Former Planned Parenthood CEO Cecile Richards said women are dependent on abortion for their freedom because, without it, they cannot control their own bodies.
“If you can’t control your own body, you are not free,” Richards said. “That is a fundamental issue, and I don’t think we can, like, make any bones about that.”
The former head of America’s largest abortion vendor has been promoting her new book, Make Trouble, since she stepped down from her post on May 1.
“We are seeing, I believe, the last gasp of the patriarchy in this country,” Richards said, charging the Trump administration with promoting the notion “that somehow they’re going to take women back to the 1860s.”
Without any acknowledgment that, when a woman is pregnant, there are two lives to consider, Richards asserted that politicians who do not support abortion rights are actually against women’s freedom.
“Is this really about some moral or religious issue or is this really about controlling women’s bodies?” she asked. “And that’s what it’s about.”
Richards – the daughter of the late Texas governor Ann Richards – snickered when she said she was born in Waco but then perked up when she touted, “Actually, you know what, though, Planned Parenthood just opened a brand new health center in Waco, Texas, providing abortions!”
While growing up, Richards said her family moved from Dallas to Austin – “where it was more progressive and there was a lot of hippies there and, you know, tie-dyeing, and people wearing dashikis and growing organic food … but so my family liked it a lot better.”
During the interview, Richards bragged about getting called into the principal’s office when, in seventh grade, she wore a black armband to school to protest the Vietnam War. She said that this incident and other run-ins with authorities taught her “that, you know, just taking action you can actually get the attention of the authorities.”
Richards said she “perfected” her “troublemaking in college” at Brown University where she became involved in fighting for labor issues and divestment in South Africa.
“I’ve always been in the center of controversy … in fact, I’ve kind of always thought if I wasn’t pissing someone off, I really wasn’t probably doing my job,” she said, adding that she has had “the privilege of being a troublemaker.”
Asked how she dealt with the loss of Hillary Clinton to Donald Trump in 2016, Richards replied she and her daughter Lily, who also worked on the Clinton campaign: “we just like, you know, lay in bed, weeping inconsolable.”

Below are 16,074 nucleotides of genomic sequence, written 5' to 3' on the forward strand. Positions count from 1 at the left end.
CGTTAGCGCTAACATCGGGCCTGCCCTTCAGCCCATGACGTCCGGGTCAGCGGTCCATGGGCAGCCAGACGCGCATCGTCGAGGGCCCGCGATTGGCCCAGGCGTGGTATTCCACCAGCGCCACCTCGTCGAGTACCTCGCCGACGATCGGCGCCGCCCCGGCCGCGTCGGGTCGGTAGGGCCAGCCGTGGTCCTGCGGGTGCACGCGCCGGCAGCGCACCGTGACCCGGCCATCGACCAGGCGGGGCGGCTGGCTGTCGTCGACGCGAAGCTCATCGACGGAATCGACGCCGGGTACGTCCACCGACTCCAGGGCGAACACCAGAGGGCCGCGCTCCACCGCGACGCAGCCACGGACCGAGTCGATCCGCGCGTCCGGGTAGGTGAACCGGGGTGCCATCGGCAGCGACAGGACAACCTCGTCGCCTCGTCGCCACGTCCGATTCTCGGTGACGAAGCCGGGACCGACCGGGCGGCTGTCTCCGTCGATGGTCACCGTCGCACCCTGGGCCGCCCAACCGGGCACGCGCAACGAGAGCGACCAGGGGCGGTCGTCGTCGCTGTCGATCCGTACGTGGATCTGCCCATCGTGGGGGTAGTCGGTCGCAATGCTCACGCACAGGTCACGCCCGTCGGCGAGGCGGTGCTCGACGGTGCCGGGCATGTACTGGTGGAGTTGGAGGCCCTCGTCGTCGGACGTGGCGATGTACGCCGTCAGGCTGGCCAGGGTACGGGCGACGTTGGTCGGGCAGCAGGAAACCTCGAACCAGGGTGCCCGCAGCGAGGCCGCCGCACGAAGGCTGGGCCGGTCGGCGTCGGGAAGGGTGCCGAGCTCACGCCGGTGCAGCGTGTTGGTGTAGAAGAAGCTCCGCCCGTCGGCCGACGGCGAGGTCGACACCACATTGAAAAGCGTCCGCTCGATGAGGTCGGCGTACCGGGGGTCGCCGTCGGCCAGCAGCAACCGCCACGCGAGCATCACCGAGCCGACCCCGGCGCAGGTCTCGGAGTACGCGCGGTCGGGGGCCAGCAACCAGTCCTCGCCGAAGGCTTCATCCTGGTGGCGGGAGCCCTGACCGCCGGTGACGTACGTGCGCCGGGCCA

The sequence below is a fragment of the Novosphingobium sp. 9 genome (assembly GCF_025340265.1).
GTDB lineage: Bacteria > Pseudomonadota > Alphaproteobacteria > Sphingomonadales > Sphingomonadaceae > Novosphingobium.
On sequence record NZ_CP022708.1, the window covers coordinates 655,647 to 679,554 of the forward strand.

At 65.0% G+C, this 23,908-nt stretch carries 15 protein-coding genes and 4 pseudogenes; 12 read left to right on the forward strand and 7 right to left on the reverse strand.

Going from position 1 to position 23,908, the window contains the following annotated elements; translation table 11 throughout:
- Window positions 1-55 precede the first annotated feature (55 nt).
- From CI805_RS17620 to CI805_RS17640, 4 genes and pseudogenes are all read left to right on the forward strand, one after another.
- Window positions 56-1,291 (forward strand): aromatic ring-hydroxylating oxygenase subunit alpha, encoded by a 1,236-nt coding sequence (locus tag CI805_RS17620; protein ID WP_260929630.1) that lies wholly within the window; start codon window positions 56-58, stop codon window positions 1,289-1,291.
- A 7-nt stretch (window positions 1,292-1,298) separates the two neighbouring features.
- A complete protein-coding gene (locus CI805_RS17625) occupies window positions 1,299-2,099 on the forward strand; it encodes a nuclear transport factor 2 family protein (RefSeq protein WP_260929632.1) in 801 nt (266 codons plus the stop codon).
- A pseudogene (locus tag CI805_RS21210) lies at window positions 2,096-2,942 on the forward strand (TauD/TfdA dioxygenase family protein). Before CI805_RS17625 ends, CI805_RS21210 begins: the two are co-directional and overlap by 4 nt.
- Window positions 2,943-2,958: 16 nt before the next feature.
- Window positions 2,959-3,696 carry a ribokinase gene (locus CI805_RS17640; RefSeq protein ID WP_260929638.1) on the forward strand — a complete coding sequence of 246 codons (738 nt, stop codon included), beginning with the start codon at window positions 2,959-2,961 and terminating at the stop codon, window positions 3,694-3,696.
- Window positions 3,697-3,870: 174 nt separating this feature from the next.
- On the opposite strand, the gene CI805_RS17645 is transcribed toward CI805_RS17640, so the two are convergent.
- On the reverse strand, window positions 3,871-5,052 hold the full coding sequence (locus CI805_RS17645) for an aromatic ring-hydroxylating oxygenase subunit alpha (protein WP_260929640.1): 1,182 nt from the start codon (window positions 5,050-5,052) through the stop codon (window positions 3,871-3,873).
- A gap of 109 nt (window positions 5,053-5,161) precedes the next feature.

Richards said the Trump Department of Health and Human Services has been “stocked full of people who are not healthcare providers.”
“They are right-wing fanatics about trying to end birth control and access to reproductive health care,” she said.
Claiming that with the addition of the Planned Parenthood membership of young people and people of color, “we’re now actually more than twice the size of the National Rifle Association,” Richards added, “The reason why that matters is because that’s how we’re gonna change the politics in America.”
Pro-life leaders, however, see the “trouble” Richards has caused from a different perspective.
According to the Susan B. Anthony List, some 3.8 million babies were aborted during Richards’ 12-year tenure as president of Planned Parenthood:
BREAKING: Abortion CEO @CecileRichards to step down from her role at Planned Parenthood, after 12 years and 3.8 MILLION lives lost to abortion under her leadership. #AbortionLegacyhttps://t.co/FvPWTQ59V7 #ProLife #DefundPP #PPSellsBabyParts
— Susan B Anthony List (@SBAList) January 24, 2018
“Under the leadership of Cecile Richards, Planned Parenthood has grown to push one agenda – abortion above all else – while throwing aside any inkling of actual medical care,” Penny Nance, CEO and president of Concerned Women for America, said.
The organization’s “abortion above all else” narrative made headlines in January when Planned Parenthood condemned the House’s approval of a bill that would require abortionists to immediately provide emergency medical care to an infant born alive during an abortion.
Nance also observed that during Richards’ tenure, Planned Parenthood “has been exposed for refusing to report statutory rape and abuse, for aiding sex traffickers, for taking money to abort black babies, and for illegally profiting off of the body parts they have aborted.”
Abby Johnson, a former Planned Parenthood facility director and founder of And Then There Were None – an organization that helps abortion workers leave the industry – said Richards “leaves a trail of misery in her wake – over 2.5 million babies aborted on her watch, a decrease of 51% in breast cancer screenings, a grand total of zero mammograms, a drop of 65% in pap smears, and an organization that has eschewed healthcare in favor of building a political movement by serving 670,540 less patients since 2006.”
Similarly, Kristan Hawkins, president of Students for Life of America, observed Richards leaves a legacy of “broken lives in her wake.”
“Her departure is evidence of the collapsing abortion industry, whose ugly reality was revealed in the horrific Center for Medical Progress undercover videos in which ghoulish Planned Parenthood workers and vendors gloated about the money they were making,” Hawkins said.
“Pregnancy is not a disease cured by abortion,” she added. “Yet Richards has deceived the American people about the harmful impacts of abortion and the ugly realities of the predatory industry that she leads. Thankfully their own reports show that Planned Parenthood is losing patients.”